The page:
Because FASD guidelines require an age-specific interdisciplinary diagnostic team approach, FASD clinical capacity, defined herein as skills and resources to assess, diagnose, disclose and support FASD, remains challenging and complex in many jurisdictions and is further exacerbated due to the current healthcare workforce shortage.15 A previous study reviewed Canadian FASD clinical practices in seven provinces and reported that only 46% of Canadian clinics had a complete multidisciplinary team on-site, but 90% used a team approach for diagnosis and treatment plan.16 However, the authors did not specify which health professional participated in the diagnostic assessments by age group.16 There are no empirical data on the Canadian clinical capacity for interdisciplinary diagnostic assessment since the guidelines were updated in 2016.

Skilful diagnosis disclosure and psychological support following a medical diagnosis to children and adolescents is extremely important to limit psychological trauma,17 increase adherence to treatment plans,18 and generally improve quality of life. While Canadian FASD guidelines recommend that individuals with FASD and their caregivers have access to resources to improve diagnostic outcomes,8 there are currently no specific recommendations regarding the presence of a minor patient (≤18 years) when the FASD diagnosis is disclosed to parents/guardians and, to the best of our knowledge, no known studies describing clinical practices for FASD diagnosis disclosure to children—who should make the diagnosis disclosure, under which circumstances (e.g., favourable environment), and how (e.g., the use of explanatory tools).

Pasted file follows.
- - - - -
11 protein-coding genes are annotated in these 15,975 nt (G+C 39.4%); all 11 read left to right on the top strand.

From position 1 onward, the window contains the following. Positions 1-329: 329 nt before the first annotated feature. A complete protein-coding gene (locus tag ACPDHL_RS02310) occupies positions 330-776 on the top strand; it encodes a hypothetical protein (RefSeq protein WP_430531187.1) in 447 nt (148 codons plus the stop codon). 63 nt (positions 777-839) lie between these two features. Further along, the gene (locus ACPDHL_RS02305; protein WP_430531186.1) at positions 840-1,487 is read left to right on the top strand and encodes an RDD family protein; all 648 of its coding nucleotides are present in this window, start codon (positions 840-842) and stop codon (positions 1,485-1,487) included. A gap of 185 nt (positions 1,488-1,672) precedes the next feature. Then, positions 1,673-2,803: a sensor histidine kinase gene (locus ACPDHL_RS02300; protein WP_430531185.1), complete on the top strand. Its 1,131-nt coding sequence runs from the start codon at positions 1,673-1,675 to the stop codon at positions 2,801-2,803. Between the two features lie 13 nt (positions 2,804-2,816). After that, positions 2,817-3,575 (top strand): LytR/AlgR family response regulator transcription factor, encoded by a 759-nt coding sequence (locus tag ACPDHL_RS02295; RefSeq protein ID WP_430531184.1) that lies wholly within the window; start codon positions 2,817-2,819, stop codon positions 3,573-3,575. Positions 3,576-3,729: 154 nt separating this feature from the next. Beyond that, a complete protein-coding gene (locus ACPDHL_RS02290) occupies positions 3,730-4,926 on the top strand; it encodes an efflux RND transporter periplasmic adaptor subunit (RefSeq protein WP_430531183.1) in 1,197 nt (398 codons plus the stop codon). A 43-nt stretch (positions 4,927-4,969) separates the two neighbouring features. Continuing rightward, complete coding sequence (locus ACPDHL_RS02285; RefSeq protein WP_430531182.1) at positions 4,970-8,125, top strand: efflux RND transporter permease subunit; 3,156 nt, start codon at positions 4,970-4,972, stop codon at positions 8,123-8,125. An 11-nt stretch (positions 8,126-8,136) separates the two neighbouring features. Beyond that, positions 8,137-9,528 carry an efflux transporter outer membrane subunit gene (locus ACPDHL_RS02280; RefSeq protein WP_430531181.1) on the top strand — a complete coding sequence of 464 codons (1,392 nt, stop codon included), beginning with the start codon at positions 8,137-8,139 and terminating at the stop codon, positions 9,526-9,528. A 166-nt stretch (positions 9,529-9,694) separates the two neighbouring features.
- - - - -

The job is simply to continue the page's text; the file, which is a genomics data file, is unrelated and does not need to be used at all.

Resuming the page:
These knowledge gaps compel a research agenda that aims to describe FASD clinical capacity to inform clinical and diagnostic protocols to children and adolescents.12–14 Specific objectives of this study were to describe (i) diagnostic interdisciplinary team composition (<18 months; ≥18 months to ≤5 years; ≥6–18 years) and the number of clinics who follow the Canadian interdisciplinary diagnostic team guidelines by age group; (ii) FASD assessment and diagnosis reporting practices for children and adolescents including if the minor patient is present during the diagnosis disclosure, who discloses the diagnosis to the child/adolescent patient and the use of explanatory tools to facilitate the FASD diagnosis disclosure and (iii) FASD support and counselling provided to patients and families during the diagnosis disclosure and in the 3-month period following the diagnosis. Because Canada is one of the key leaders in FASD research and policy, exposing gaps in Canadian clinical capacity may have great relevance internationally when developing clinical guidelines.